How to Merge Directories in Mac OS X with ditto

Aug 12, 2010 - 6 Comments


If you have two directories you need joined together, you can either drag and drop everything together, use the ‘mv’ command to move files manually, or, as we’ll show here, you can quickly merge any two directories within Mac OS X by using the command line tool ditto or ‘cp’.

The command line is generally aimed at advanced users, but ditto is pretty simple to use so almost anyone can use it this way if they’re comfortable with the terminal. Let’s learn how to merge directories with the ditto command on Mac.

How to Merge Folders with ditto

To use ditto for the purpose of merging directories together, launch the Terminal application.

You’ll want to use the following syntax:

ditto directory1 directory2

If a directory already exists at the destination (directory2) then the contents of the source (directory1) will be merged with the contents of the destination (destination2).

Then hit return to execute the command.

For an example, let’s say I want to merge pictures from “August 2010” into “Summer 2010” then I will use the following command string to accomplish this:

ditto "August 2010" "Summer 2010"

Hitting return will then merge those two directories.

It’s important to understand how ditto works and how it differs from the mv and cp commands, the manual page is a good place to start if you’re unfamiliar. The man page for ditto describes further:

In its first form, ditto copies one or more source files or directories
to a destination directory. If the destination directory does not exist
it will be created before the first source is copied. If the destination
directory already exists then the source directories are merged with the
previous contents of the destination.

Note the creation of destination directories, and as we emphasize here, the ability to merge a source and destination directory with the ditto string.

If you’re not familiar with the command line or comfortable using it for more advanced methods of file transfers like this, you may want to just use the Finder GUI to perform this type of action.

Another option is to use the cp command, which is will behave similar to ditto. The syntax is a bit more complex though.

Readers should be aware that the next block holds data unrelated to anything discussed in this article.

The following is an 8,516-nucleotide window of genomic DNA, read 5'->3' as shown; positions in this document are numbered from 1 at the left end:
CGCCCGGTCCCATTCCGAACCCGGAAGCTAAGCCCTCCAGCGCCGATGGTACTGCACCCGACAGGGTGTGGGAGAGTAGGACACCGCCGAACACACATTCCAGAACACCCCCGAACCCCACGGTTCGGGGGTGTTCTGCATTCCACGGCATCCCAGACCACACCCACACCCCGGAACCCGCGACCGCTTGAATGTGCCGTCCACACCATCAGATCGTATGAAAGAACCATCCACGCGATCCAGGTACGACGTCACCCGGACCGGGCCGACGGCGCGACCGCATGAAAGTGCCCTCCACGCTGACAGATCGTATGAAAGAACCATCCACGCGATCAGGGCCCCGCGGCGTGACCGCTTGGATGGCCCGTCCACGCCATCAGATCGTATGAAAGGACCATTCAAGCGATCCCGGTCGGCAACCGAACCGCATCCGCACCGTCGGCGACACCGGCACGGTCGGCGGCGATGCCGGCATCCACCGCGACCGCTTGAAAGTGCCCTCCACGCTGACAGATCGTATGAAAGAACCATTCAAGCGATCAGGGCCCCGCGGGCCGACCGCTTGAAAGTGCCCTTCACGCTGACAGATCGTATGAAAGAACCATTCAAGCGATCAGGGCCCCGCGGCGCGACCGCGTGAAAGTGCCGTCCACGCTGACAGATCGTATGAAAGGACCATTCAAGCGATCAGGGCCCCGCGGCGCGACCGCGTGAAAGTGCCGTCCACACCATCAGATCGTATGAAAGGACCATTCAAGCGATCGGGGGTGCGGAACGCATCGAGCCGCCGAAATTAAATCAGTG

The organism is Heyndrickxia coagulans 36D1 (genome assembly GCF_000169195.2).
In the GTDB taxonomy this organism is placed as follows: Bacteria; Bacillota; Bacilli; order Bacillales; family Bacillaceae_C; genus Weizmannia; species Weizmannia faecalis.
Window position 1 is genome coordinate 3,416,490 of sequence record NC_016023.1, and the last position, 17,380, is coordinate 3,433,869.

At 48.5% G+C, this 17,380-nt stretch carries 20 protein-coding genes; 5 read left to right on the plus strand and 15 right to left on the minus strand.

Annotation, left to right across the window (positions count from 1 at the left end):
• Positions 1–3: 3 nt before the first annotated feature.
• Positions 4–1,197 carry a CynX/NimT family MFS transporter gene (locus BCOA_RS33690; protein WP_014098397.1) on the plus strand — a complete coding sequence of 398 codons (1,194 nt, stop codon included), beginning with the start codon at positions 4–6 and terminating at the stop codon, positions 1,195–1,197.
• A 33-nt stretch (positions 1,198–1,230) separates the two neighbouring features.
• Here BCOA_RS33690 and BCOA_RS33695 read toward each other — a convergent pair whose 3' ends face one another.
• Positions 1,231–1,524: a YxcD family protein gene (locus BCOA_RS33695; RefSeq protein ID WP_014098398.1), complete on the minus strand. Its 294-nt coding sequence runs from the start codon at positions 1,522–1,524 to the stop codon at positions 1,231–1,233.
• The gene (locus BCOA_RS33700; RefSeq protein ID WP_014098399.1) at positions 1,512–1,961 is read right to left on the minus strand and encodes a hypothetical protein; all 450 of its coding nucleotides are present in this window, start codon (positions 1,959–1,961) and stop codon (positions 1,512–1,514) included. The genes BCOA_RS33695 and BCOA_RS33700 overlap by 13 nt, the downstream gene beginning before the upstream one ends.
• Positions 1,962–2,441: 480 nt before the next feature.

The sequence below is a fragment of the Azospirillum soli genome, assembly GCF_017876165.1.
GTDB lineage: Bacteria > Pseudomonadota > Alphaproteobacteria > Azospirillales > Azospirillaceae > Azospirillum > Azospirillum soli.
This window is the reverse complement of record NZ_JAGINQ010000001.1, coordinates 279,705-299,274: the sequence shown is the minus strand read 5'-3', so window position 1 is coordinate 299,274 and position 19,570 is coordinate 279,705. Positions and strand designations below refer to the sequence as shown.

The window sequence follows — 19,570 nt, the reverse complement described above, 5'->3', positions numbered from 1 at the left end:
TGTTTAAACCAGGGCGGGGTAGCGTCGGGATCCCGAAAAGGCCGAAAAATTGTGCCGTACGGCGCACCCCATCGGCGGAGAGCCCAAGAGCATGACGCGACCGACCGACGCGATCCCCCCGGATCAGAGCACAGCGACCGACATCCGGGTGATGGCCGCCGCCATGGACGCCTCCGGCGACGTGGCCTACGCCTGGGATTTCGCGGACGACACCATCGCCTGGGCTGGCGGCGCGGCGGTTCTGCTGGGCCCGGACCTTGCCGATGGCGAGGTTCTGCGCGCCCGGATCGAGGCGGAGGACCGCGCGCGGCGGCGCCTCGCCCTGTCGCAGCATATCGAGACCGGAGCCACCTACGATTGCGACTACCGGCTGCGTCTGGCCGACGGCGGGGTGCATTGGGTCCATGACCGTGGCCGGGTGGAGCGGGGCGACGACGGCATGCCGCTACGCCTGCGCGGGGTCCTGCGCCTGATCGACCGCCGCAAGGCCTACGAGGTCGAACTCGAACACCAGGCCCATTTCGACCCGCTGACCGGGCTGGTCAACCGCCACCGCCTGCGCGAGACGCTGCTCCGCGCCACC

Merging Directories with ‘cp’ at Command Line

If you don’t want to use ditto, you can also use the cp command with the -r and -n flags like so :

cp -r -n ~/Desktop/Dir1/* ~/Desktop/Dir2/

This will copy everything from Dir1 into Dir2 but not overwrite any matching files.

Do you know of another method of merging directories from the command line? Share with us your tips and tricks for merging folders on the Mac!


Related articles:

Posted by: Manish Patel in Command Line, Mac OS, Tips & Tricks


» Comments RSS Feed

  1. M. Kirby says:

    What I love is how ditto gives you no feedback whatsoever, so if you have a large directory you sit there wondering if it’s working or how long it’s going to take or if it’s frozen or what.

  2. Roger says:

    really? REALLY???
    Mac users usually aren’t a tech savvy as Windows users and definitely not as Linux users, both of which (OSs) do this SIMPLY. Now I have to explain to a customer they must use the terminal (which they didn’t know existed) and this long syntax for the directories to do this. Why this is not possible from Apples amazing OS GUI interface is beyond me. It is one thing to not do something as default, but for it to not do it all…? Really?

    • Matt says:

      You can just drag the items over from the GUI, and in OS X Lion you have more options too.

      • David says:

        You can’t just drag the items using the GUI, this will do a replace. Even using the Option key will only merge if files of the same name do not exist in the source and target folder. So Beware! Bottom line is that Apple is miles behind Microsoft on this one. Sad but true. Apple really need to fix this.

        • steve says:

          you missed the point.

          I believe Matt meant you can drag and drop two directories into the terminal instead of typing out ‘directory 1 directory 2″. so one would open a terminal. $ [type] ditto [drag and drop directory 1] space [drag and drop directory 2]

          • Matthew says:

            Ditto what Steve said.

            1) Open terminal and type: ditto

            2) Drag the source folder from finder into the terminal window.

            3) Next, drag the destination folder from finder into the terminal window.

            4) Press enter.

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